By Dick Polman
Two months before the inauguration‚ henceforth to be known as Enthronement Day, the craven corruption has already commenced.
Foreign diplomats intend to line Donald Trump’s pockets by staying at his new D.C. hotel, in order to win favors for the nations they represent. They’re not even subtle about it. One of them says: “Why wouldn’t I stay at his hotel blocks from the White House, so I can tell the new president, ‘I love your new hotel!’ Isn’t it rude to come to his city and say, ‘I am staying at your competitor’?”
“His city.” Gee, I always thought it was our city.
‘Emolument’: not a moisturizer. I had long been led to believe, by the Trump campaign and its voting minority (at this writing, 1.7 million fewer voters than Hillary’s campaign), that the Clintons’ alleged mixing of private business and public service was veritably satanic. And yet here we are, suddenly poised on the precipice of an unconstitutional kleptocracy.
If you don’t understand what’s going on, check the dictionary definition of the word emolument: “A salary, fee, or profit from employment or office.” Then take a look at what the Founding Fathers wrote into the U.S. Constitution. Section 1, Article 9 specifically bars all federal officials — no exceptions — from profiteering while in office. Conservative Republicans on Capitol Hill, who profess to revere the literal language of the document, might want to read this slowly for full comprehension:
“… no Person holding any Office of Profit or Trust under them, shall, without the Consent of the Congress, accept any present, Emolument, Office, or Title, of any kind whatsoever, from any King, Prince, or foreign State.”
Lost in transition. Translation: Unless Trump speedily puts his business empire in a blind trust, to be administered by a trustee with no family ties — a move he has refused to contemplate — he will likely be violating the Constitution on Day One of his enthronement. But don’t take my word for it. Trevor Potter, a former Republican chairman of the Federal Election Commission, frames the issue in language that even the dimmest trumpeting troll should be able to process:
“The founders of this country were greatly concerned about foreign attempts to influence our government. They feared that kings or potentates would make generous gifts to our president in an attempt to sway U.S. policy, so they wrote into the Constitution the emoluments clause, which prohibits the president from receiving any personal financial benefit from a foreign government…
“Some foreign businesses and foreign leaders will want to cozy up to the Trump family, because that is how they are used to doing business and conducting foreign policy. The children will get a raft of proposals for new hotels and golf courses and other investments in places that will offer very favorable terms: cheap land, no red tape in the permitting process, low-interest loans for construction, a guaranteed large management fee in return for the Trump name on the new enterprise …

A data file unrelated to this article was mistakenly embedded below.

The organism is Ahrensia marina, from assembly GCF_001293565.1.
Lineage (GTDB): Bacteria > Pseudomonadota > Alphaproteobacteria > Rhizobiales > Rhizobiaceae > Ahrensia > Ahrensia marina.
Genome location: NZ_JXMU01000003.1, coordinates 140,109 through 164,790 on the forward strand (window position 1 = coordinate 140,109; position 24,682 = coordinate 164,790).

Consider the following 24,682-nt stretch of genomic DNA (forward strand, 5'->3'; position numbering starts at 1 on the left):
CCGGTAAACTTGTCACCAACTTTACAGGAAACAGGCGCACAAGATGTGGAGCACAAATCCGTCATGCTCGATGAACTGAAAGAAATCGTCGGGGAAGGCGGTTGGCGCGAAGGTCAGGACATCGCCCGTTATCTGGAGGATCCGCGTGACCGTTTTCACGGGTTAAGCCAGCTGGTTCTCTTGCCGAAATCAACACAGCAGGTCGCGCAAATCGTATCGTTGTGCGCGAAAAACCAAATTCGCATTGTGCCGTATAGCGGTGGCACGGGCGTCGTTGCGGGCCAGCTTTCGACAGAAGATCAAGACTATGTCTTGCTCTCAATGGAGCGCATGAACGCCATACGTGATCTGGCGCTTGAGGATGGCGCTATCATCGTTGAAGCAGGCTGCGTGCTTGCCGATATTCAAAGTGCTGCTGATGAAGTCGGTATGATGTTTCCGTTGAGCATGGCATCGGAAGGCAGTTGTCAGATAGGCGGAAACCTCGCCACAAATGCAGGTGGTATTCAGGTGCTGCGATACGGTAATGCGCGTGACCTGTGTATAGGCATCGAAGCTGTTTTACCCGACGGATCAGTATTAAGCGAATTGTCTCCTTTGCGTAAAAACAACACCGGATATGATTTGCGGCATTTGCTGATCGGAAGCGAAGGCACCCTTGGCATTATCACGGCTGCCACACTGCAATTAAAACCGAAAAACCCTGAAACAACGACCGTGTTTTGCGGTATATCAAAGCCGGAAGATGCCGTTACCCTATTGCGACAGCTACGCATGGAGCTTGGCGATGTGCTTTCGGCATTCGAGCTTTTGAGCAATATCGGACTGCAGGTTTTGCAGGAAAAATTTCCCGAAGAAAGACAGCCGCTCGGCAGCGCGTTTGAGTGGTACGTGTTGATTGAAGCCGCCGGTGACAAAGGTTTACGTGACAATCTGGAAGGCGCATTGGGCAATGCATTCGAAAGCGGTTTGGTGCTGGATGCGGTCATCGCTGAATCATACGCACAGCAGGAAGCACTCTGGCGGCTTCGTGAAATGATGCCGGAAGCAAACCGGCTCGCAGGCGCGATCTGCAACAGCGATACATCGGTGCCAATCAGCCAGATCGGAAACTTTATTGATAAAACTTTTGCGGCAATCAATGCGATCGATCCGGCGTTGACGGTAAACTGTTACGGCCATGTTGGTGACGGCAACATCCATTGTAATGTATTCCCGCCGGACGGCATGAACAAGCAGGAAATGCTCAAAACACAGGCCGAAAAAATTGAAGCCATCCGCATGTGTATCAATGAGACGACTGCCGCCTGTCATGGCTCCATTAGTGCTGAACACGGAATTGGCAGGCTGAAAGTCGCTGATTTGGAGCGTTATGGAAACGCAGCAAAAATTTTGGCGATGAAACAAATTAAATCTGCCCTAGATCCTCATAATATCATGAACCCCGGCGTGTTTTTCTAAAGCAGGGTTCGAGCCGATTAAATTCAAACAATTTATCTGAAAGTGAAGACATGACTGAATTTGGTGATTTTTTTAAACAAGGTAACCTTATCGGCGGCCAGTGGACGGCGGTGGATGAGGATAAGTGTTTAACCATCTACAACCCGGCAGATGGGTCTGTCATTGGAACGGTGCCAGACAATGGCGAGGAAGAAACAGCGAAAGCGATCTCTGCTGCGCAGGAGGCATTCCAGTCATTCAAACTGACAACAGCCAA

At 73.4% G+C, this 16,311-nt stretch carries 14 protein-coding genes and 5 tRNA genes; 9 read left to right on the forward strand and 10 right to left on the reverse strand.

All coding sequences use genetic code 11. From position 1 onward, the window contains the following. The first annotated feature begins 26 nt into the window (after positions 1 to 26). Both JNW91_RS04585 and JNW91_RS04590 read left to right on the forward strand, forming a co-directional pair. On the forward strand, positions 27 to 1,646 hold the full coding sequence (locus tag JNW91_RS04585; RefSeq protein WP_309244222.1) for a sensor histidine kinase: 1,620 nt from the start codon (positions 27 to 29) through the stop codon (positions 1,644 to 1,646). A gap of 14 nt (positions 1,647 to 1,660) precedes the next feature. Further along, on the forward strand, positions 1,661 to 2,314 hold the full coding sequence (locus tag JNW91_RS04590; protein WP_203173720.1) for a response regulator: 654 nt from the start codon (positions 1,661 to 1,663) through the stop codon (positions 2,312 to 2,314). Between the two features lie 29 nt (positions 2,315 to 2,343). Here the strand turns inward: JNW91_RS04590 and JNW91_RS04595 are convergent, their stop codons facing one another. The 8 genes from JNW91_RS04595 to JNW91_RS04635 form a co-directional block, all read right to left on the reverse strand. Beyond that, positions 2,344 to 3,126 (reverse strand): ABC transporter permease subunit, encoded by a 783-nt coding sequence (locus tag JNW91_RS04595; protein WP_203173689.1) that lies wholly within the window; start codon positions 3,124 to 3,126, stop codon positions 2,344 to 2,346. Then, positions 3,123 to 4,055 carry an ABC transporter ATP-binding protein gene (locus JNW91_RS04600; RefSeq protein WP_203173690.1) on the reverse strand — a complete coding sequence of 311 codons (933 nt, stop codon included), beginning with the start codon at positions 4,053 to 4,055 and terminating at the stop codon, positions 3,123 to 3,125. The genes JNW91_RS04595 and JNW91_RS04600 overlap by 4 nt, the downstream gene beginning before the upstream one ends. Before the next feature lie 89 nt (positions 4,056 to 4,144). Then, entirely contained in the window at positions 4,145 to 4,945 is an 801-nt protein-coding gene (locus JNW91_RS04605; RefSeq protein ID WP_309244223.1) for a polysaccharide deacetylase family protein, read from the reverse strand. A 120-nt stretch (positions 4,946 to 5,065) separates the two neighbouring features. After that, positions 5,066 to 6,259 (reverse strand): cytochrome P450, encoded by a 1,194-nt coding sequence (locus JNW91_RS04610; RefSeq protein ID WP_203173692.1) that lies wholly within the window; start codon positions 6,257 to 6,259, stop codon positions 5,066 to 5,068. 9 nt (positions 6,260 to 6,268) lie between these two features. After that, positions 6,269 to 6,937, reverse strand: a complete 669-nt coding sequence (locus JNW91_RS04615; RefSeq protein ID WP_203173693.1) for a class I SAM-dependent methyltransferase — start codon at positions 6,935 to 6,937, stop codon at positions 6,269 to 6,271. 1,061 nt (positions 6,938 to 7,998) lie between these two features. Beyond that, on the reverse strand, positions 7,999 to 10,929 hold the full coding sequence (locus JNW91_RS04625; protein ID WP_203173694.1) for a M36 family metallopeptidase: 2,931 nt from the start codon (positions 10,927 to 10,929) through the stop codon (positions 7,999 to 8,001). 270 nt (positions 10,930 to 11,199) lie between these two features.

“This is a colossal mistake. It will produce conflicts of interest of an unprecedented magnitude…We will look like the very sort of kleptocracy we criticize in corrupt dictatorships elsewhere.”
The Hamilton distraction. Trump claimed back in August that “the Clinton Foundation is the most corrupt enterprise in political history” — yet here he is now, on the cusp of institutionalizing pay-to-play profiteering on a global scale. In open defiance of constitutional norms, he even met last week with three India business partners … and yet, public reaction runs the gamut from silence (congressional Republicans) to numbness (most people). And a lot of Trump critics simply prefer to be distracted by his petty tweetstorms about “Hamilton” and “Saturday Night Life.”
Granted, some former White House ethics lawyers, from past Democratic and Republican administrations, warned Trump in a letter last week that profiteering is unAmerican — “You were elected to the presidency with a promise to eliminate improper business influence in Washington. There is no way to square your campaign commitments to the American people, and your even higher, ethical duties as their president, with the rampant, inescapable conflicts that will engulf your presidency if you maintain connections with the Trump Organization” — but hey, who cares, right? The holidays are coming, and there’s lotsa football.
Plus, we have Reince Priebus, the incoming Trump aide. On CNN yesterday, Jake Tapper hit him with the biggie: “As White House chief of staff, you’re supposed to look out for any political or ethical minefields. Is it seriously the position of the Trump transition team that this is not a huge cauldron of potential conflicts of interest?” Priebus replied: “Obviously we will comply with all of those laws and we will have our White House counsel review all of these things.” Yeah, sure. Unless Trump puts his empire in blind trust, Priebus’ assurances are worthless.
No checks and balances. And with the GOP in charge on Capitol Hill, don’t expect anyone to probe Trump by invoking the Constitution’s Emoluments Clause. I suppose that could change, if or when his conflicts of interest flagrantly undercut the national interest. But for now, the party’s House sleuths are more likely to investigate the free-speech behavior of the “Hamilton” cast.
Oh, speaking of Alexander Hamilton, here’s something he wrote in 1788 — an eloquent warning about pay-to-play corruption in government: “In the general course of human nature, a power over a man’s subsistence amounts to a power over his will.”
It’s right here in the Federalist Papers. And it turned up in a 2013 tweet … from Donald Trump.
Dick Polman, former political writer for the Philadelphia Inquirer, blogs at www.newsworks.org, where this column originally appeared.